Gotabaya Rajapaksa, Sri Lanka's president, fled to the Maldives on a military jet early this morning. The government has since attempted to create a narrative through various local news outlets that the military aircraft was cleared to land in the Maldives by Majlis Speaker Mohamed Nasheeed.
Military aircraft need diplomatic clearance, and may not land in foreign countries without prior permission.
The Foreign Minister's Permission
A former executive of the Maldives Airports Company Limited (MACL) told The Maldives Journal, on the condition of anonymity, that four categories of flights require diplomatic clearance. These categories are aircraft travelling on a military mission, aircrafts carrying the heads of any state, aircraft belonging to a government's commercial airline, and aircraft engaged in humanitarian aid.
The clearance required by these aircraft prior to landing in the Maldives would be granted by the Ministry of Foreign Affairs, said the former executive. The MACL would provide the Ministry with the time-slot during which the aircraft was expected to land.
A head of the Maldives Immigration Service had stated that, as per normal protocol, Maldives Immigration had been informed of Rajapaksa's arrival ahead of time.
The Defence Ministry's Role with Foreign Military Aircraft
The former Operations Director of Maldivian Capt. Mohamed Ameen told The Maldives Journal that any military aircraft entering Maldivian airspace would require to seek a defence clearance beforehand.
"The Maldives' aircraft controllers would have to grant a defence clearance", he said. "The two responsible bodies are the Maldivian Ministry of Defence, and Civil Aviation. Civil Aviation would only clear the aircraft if the Ministry of Defence have already cleared them for landing".
"The Maldives does not have the capacity to obstruct, deter, or even shoot down a military aircraft", said Capt. Ameen. "However, a military aircraft would enter Maldivian airspace with a defence clearance. The Defence Ministry would give the Air Traffic Control tower the clearance to let the aircraft land".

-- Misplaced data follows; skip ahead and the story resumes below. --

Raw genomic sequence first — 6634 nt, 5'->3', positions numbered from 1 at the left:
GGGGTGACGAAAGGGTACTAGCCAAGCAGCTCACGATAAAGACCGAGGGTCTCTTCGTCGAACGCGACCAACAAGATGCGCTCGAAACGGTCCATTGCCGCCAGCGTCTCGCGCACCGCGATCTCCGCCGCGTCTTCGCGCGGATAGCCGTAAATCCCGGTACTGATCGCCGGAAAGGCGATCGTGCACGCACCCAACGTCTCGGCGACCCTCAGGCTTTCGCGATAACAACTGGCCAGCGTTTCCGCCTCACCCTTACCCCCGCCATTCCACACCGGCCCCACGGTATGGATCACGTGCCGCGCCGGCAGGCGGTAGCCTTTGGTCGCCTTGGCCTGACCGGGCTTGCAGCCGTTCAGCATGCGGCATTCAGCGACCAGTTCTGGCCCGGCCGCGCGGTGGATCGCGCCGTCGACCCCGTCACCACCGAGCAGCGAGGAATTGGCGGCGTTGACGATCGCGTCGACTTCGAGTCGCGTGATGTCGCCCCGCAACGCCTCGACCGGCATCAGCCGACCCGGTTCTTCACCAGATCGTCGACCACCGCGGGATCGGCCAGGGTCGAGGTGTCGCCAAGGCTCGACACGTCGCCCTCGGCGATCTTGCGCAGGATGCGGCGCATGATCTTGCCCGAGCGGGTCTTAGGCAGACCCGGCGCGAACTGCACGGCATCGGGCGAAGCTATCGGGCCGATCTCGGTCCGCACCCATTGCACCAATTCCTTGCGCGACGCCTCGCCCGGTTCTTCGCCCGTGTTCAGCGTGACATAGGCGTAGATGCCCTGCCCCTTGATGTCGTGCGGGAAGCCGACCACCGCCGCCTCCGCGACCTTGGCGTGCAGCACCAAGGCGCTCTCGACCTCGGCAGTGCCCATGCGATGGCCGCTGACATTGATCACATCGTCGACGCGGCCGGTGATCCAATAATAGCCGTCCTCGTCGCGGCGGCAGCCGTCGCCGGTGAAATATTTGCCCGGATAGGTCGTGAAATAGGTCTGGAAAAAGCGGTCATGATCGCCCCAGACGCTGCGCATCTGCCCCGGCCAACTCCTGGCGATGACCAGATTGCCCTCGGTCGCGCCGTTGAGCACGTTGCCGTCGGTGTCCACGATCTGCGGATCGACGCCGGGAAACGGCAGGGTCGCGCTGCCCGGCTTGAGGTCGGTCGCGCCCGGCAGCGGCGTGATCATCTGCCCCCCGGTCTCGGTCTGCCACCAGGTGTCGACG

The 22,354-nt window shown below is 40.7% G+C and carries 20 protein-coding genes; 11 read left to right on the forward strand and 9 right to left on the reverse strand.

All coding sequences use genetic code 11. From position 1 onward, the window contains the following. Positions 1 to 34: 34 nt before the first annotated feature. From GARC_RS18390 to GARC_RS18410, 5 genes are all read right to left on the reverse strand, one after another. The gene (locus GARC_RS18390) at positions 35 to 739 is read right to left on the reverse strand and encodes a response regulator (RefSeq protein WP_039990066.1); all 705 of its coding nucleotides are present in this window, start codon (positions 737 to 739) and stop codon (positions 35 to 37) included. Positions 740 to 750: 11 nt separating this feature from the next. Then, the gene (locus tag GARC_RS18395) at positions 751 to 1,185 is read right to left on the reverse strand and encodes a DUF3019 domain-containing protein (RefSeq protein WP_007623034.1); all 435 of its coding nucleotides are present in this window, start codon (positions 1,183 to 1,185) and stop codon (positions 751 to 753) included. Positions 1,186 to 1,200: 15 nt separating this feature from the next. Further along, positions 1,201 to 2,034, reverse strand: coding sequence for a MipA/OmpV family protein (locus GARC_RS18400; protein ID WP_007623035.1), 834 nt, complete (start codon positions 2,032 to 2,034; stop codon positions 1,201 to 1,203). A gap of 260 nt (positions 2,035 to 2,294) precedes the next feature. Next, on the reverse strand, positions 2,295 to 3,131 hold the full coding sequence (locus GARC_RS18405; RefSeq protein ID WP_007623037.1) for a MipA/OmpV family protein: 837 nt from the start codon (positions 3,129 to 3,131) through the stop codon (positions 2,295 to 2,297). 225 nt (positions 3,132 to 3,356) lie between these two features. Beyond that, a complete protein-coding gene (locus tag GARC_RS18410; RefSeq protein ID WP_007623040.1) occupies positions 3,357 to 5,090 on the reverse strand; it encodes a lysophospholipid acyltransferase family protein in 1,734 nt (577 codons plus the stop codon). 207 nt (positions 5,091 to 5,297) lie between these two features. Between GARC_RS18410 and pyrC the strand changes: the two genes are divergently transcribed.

He stated that Rajapaksa's aircraft had landed in Velana International Airport last night with the full permission of the various bodies of the Maldivian government.
Nasheed Cannot Grant Diplomatic Clearance
A career diplomat who had worked for many years at the Ministry of Foreign Affairs told The Maldives Journal that according to the protocols of the Foreign Ministry, the Majlis Speaker had no authority to grant any clearances for a military aircraft approaching the Maldives.
"Granting diplomatic clearance is an executive power", said the veteran diplomat. "It has nothing to do with the Majlis' presidency". He said that the clearance could only be granted by the Foreign Minister himself, or by whomever who was in charge of the Ministry at that time.
The Foreign Ministry would also inform the President's Office is a foreign head of state is arriving in the country. If the aircraft is military, the Ministry would also receive a manifest of all the passengers, and all of the aircraft's cargo.
"No foreign head of state could enter the country without President Solih's knowledge", he said.
The Government's Silence, the Blame on Nasheed
While the Foreign Ministry has not made any statement regarding Rajapaksa's flight to the Maldives, local and foreign news outlets have reported that Majlis Speaker Mohamed Nasheed was solely responsible for allowing the Sri Lankan president to enter the country.
An anonymous source at the President's Office told The Maldives Journal that the government had deliberately remained silent on the matter to let the Majlis Speaker "take the blame".
The source said that although Speaker Nasheed had received Rajapaksa at the airport, all of the heavy lifting to let Rajapaksa flee to the Maldives had been undertaken by the government. The source said that Nasheed did not have the authority to arrange the flight by himself.